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  • For other uses, see Snuff (disambiguation). Snuff is a nicotine containing product made of ground or pulverised tobacco leaves. In recent years because of the ban on smoking in pubs in most European Union countries, the practice of snuff taking has increased somewhat. — “Snuff - Wikipedia, the free encyclopedia”,
  • Retrieved from "" This page was last modified on 15 April 2007 at 13:56. Text is available under the Creative Commons Attribution-ShareAlike License; additional terms. — “User:Lobbuss/snuff - Wikipedia, the free encyclopedia”,
  • This corresponds culturally to the practice of drug induced "astral traveling" so common to the Americas and elsewhere. The practice of snuffing Cohoba was popular with the Taino and Arawakan peoples, with whom Christopher Columbus made contact.[3]. — “Cohoba - Wikipedia, the free encyclopedia”,


  • "For every one the want is bad," said the grey Sayer of the Law. "Some want to go tearing with teeth and hands into the roots of things, snuffing into the earth. It is bad." — “The Island of Dr Moreau” by HG Wells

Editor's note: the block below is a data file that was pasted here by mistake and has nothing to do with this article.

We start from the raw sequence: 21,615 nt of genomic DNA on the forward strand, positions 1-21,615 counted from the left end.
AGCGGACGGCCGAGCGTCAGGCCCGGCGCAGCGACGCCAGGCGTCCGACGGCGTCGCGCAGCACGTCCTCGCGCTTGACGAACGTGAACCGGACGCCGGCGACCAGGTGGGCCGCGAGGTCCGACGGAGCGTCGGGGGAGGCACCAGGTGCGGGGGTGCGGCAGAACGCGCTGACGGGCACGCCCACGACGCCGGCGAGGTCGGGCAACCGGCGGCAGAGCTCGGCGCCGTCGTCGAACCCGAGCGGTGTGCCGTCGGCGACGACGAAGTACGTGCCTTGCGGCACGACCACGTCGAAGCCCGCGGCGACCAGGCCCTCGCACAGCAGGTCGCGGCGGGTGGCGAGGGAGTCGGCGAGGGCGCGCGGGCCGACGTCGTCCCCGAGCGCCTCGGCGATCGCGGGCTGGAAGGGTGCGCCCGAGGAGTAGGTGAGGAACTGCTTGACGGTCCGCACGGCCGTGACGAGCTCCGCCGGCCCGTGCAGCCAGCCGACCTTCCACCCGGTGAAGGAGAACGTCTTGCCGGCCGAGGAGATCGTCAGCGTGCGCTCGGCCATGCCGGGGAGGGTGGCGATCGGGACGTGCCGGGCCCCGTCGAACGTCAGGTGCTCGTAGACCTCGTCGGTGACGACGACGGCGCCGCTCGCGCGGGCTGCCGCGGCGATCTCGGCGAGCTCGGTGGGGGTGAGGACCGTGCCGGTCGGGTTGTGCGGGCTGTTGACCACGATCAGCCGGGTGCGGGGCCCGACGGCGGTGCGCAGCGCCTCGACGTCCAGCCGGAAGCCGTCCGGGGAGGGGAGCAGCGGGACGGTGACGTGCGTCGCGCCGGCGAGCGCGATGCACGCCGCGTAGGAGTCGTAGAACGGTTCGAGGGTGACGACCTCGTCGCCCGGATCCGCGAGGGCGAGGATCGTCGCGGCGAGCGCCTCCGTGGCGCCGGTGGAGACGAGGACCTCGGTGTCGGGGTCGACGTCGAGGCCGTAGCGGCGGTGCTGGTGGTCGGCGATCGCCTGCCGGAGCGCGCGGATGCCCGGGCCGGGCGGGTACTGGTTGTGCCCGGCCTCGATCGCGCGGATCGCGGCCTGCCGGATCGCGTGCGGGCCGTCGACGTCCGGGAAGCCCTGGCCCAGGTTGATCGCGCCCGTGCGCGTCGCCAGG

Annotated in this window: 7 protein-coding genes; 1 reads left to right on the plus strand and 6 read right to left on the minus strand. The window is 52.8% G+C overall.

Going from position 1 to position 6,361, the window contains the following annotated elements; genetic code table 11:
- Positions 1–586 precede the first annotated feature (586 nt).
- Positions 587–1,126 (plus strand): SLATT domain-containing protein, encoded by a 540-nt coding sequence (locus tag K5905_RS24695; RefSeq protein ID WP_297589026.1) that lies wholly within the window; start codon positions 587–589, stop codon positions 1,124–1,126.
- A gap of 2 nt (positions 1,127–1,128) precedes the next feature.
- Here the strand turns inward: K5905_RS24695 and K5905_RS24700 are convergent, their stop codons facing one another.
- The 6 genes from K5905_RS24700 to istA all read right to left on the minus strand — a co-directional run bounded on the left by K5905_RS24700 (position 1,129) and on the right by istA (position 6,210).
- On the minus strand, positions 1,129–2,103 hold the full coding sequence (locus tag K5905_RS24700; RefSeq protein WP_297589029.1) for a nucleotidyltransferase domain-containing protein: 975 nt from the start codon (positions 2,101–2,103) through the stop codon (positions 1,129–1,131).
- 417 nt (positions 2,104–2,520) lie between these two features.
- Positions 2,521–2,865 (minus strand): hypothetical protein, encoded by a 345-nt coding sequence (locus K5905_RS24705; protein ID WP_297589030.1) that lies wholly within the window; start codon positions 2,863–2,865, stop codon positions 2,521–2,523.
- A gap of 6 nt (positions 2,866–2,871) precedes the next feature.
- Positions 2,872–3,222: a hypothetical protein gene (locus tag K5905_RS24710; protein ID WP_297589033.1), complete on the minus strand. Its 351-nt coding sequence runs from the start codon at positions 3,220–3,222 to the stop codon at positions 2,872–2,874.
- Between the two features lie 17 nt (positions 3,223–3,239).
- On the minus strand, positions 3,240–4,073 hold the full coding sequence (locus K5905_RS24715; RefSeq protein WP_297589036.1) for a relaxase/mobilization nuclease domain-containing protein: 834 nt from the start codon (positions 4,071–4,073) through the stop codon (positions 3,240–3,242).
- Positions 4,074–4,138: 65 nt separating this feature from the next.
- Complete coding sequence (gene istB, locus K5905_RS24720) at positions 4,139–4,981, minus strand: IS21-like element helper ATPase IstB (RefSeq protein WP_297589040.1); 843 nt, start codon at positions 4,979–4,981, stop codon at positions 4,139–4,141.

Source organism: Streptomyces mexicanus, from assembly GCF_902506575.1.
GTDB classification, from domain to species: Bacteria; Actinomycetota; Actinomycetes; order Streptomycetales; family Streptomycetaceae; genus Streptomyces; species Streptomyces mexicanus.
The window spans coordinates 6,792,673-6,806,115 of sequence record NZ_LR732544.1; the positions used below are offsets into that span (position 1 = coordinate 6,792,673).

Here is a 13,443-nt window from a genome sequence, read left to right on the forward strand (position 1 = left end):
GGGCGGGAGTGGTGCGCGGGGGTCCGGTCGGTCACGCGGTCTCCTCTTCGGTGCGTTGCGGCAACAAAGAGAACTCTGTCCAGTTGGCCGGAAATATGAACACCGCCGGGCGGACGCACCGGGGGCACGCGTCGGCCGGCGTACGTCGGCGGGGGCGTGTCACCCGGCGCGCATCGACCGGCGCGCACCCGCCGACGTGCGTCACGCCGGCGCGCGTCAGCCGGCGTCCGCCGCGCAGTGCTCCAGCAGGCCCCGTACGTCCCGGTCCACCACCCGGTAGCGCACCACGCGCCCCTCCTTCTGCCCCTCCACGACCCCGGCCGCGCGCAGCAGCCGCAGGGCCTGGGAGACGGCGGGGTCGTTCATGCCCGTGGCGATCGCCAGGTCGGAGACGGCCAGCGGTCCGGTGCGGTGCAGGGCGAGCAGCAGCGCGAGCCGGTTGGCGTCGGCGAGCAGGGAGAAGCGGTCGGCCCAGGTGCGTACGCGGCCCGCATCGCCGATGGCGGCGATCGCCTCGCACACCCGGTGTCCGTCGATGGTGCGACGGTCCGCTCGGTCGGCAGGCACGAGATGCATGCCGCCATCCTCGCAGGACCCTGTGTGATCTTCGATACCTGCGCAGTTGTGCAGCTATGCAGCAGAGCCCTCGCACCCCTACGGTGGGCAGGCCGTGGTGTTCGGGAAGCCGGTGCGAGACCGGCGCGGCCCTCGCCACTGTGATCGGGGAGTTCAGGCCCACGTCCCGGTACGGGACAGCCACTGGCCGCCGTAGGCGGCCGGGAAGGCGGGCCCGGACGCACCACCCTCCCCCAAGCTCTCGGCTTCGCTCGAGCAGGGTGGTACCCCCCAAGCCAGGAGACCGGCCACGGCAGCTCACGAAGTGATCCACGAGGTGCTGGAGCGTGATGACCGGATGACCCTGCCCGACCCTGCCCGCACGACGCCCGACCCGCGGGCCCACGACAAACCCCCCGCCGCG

• After a while he re-entered it as if to snuff the candles, and, seeing the prince was lying on the sofa, looked at him, noticed his perturbed face, shook his head, and going up to him silently kissed him on the shoulder and left the room without snuffing the candles or saying why he had entered. — “War and Peace” by Leo Tolstoy
  • If that man had seen him in decent company before he would have recognized him; but he had only seen him snuffing the lights in a public-house with a revolver. — “The Thirty-Nine Steps” by John Buchan
  • I spared a minute to open the gate for it, but instead of going to the house door, it coursed up and down snuffing the grass, and would have escaped to the road, had I not seized it and conveyed it in with me. — “Wuthering Heights” by Emily Bronte
  • "Yes," said Pash, his dark face lighting up rather impishly, "there is the idea of nationalities; I dare say the wild asses are snuffing it, and getting more gregarious." — “Daniel Deronda” by George Eliot
  • There was a noise of chains running, as the cows lifted or dropped their heads sharply; then a contented, soothing sound, a long snuffing as the beasts ate in silence. — “The Rainbow” by D. H. Lawrence


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